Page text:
Top draft prospect Star Lotulelei will undergo more extensive heart tests when he returns to Utah.
Doctors at the NFL’s annual scouting combine in Indianapolis found the star defensive tackle and likely high pick has a heart condition, Lotulelei’s agent, Bruce Tollner, confirmed in a series of emails with The Associated Press on Monday.
Tollner said Lotulelei would not take questions regarding the diagnosis yet. But the 6-foot-2, 311-pound defensive tackle still plans to do a full workout in front of scouts at his regularly scheduled Pro Day on March 20. The Tonga native was scheduled to fly to Utah on Monday night, Tollner said.
ESPN first reported Lotulelei has a left ventricle that is not operating at maximum capacity.
Lotulelei’s professional future could depend heavily on what doctors find.
The Utah standout is considered one of the best prospects in this year’s draft. He is trying to join Alex Smith as the only players from the University of Utah to go No. 1 overall; San Francisco took Smith with the top pick in 2005.
”You’re going to have to get all kinds of second and third opinions,” Arizona Cardinals coach Bruce Arians said.
When asked whether the Cardinals would remove Lotulelei from their draft board if those doctors confirmed the diagnosis, Arians said: ”That’s exactly what would happen.”
Uncovering information like this is the reason the combine actually began in the late 1980s. Coaches and general managers have said for years that medical checks are a crucial component of the combine, perhaps the most important data they get all week so they can make informed decisions on draft weekend.
”The No. 1 reason that this started was for medical reasons, and you bring everybody here and have a chance to look at 300-plus guys, X-rays, MRIs, and get your hands on those guys,” Lions coach Jim Schwartz said Thursday. ”Each step along the way it added a little bit more, whether it was physical testing, or mental testing, or interview process. Nothing stands alone. You’re not going to draft a guy based on a 15-minute interview at the combine, or based on one attempt at a broad jump at the combine. It’s all just part of the big picture.”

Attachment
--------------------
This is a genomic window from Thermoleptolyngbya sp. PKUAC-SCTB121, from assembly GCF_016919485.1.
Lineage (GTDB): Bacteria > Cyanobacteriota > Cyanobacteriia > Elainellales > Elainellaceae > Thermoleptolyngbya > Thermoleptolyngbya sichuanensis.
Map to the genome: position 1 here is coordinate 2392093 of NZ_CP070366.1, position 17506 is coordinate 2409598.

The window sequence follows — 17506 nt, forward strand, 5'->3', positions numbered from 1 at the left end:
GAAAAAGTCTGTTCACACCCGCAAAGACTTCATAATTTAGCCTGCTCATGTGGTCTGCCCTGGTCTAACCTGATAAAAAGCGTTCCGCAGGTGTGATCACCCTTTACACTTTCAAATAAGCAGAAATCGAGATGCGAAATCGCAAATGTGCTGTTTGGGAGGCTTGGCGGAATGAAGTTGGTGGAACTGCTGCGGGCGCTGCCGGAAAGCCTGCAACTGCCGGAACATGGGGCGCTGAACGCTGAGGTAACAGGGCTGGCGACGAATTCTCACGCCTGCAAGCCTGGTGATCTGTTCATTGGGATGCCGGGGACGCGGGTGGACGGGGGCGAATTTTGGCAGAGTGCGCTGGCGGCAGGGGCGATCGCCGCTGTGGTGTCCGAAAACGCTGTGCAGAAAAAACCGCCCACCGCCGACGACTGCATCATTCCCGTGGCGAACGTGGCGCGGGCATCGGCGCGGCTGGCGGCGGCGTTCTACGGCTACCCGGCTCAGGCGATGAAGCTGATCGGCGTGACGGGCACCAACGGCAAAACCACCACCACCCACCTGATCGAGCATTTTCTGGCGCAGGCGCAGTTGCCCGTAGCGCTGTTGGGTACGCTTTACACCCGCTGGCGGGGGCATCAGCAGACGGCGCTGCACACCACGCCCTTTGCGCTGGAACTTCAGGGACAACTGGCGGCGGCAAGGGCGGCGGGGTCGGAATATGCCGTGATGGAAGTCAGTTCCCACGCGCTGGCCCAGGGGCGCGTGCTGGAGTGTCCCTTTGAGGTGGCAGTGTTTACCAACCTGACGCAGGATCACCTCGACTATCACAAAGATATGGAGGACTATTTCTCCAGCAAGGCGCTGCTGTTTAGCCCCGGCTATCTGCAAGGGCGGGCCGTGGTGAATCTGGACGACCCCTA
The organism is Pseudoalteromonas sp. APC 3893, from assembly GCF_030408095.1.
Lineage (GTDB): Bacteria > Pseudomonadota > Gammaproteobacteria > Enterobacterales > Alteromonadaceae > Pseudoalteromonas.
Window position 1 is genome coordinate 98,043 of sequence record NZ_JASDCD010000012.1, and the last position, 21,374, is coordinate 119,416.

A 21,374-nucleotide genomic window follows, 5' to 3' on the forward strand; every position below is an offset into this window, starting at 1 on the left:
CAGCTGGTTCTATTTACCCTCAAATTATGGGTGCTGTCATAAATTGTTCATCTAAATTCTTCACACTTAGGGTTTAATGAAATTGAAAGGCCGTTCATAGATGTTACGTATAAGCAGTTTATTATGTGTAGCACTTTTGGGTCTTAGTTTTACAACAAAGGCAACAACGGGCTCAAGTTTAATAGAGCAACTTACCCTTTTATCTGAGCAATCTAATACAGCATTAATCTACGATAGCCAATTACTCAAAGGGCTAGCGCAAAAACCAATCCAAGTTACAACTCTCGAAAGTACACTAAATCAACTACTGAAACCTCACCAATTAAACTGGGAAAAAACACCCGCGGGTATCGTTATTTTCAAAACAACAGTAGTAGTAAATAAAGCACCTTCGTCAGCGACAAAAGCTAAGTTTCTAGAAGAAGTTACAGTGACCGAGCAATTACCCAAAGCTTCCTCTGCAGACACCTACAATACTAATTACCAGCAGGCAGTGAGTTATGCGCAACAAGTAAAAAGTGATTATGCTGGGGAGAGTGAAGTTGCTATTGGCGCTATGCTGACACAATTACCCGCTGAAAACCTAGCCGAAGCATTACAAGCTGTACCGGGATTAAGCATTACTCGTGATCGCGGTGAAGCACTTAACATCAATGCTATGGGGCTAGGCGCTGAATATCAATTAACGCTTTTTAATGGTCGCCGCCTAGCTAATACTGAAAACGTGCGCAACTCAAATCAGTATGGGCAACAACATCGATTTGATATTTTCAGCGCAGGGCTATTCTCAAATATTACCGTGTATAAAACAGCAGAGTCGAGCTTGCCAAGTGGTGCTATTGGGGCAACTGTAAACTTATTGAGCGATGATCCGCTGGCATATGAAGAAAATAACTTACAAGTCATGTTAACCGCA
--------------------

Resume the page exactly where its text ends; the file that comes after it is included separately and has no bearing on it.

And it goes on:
This is not the first time a big-name player has been diagnosed with an illness or injury at the combine.
In 2009, doctors found a small stress fracture in the left foot of receiver Michael Crabtree. Crabtree was still chosen No. 10 overall by San Francisco and had a breakout season in 2012.
It’s also not unusual for doctors to send players with medical questions from Lucas Oil Stadium, where the combine is held, to a nearby hospital for more extensive examination. The shuttles certainly have been full this week.
Among those hoping to prove they will be healthy enough to play this season are running back Marcus Lattimore, trying to return from last fall’s gruesome knee injury, and top-rated cornerback Dee Milliner, who said he will undergo surgery next month for a torn labrum in his right shoulder.
The NFL future of three players – defensive lineman Walter Stewart, linebacker Jarvis Jones and defensive back D.J. Hayden – will depend heavily on what doctors tell teams. Stewart and Jones were both diagnosed with congenital spinal conditions and were told to give up football. Both were later cleared to return to the sport. Hayden said he tore the main artery to his heart in a practice collision in November.
But teams already knew about those conditions before coming to the combine. Lotulelei’s situation came as a major surprise.
Arians said he was ”shocked” that the problem had not been detected before now.
Finding a potential ailment in a player with aspirations of going No. 1 is certainly not the norm, though it is not unprecedented. In 2011, defensive end Da’Quan Bowers came to the combine projected to go No. 1, but during a medical recheck, doctors found signs of potential long-term arthritis and some weakness in his surgically repaired right knee. Bowers wound up sliding out of the first round and wasn’t selected until No. 51 overall by Tampa Bay.
This time, though, it’s different.
”We’re talking about a heart,” Arians said. ”That’s huge. We’re not talking about a knee or a shoulder.”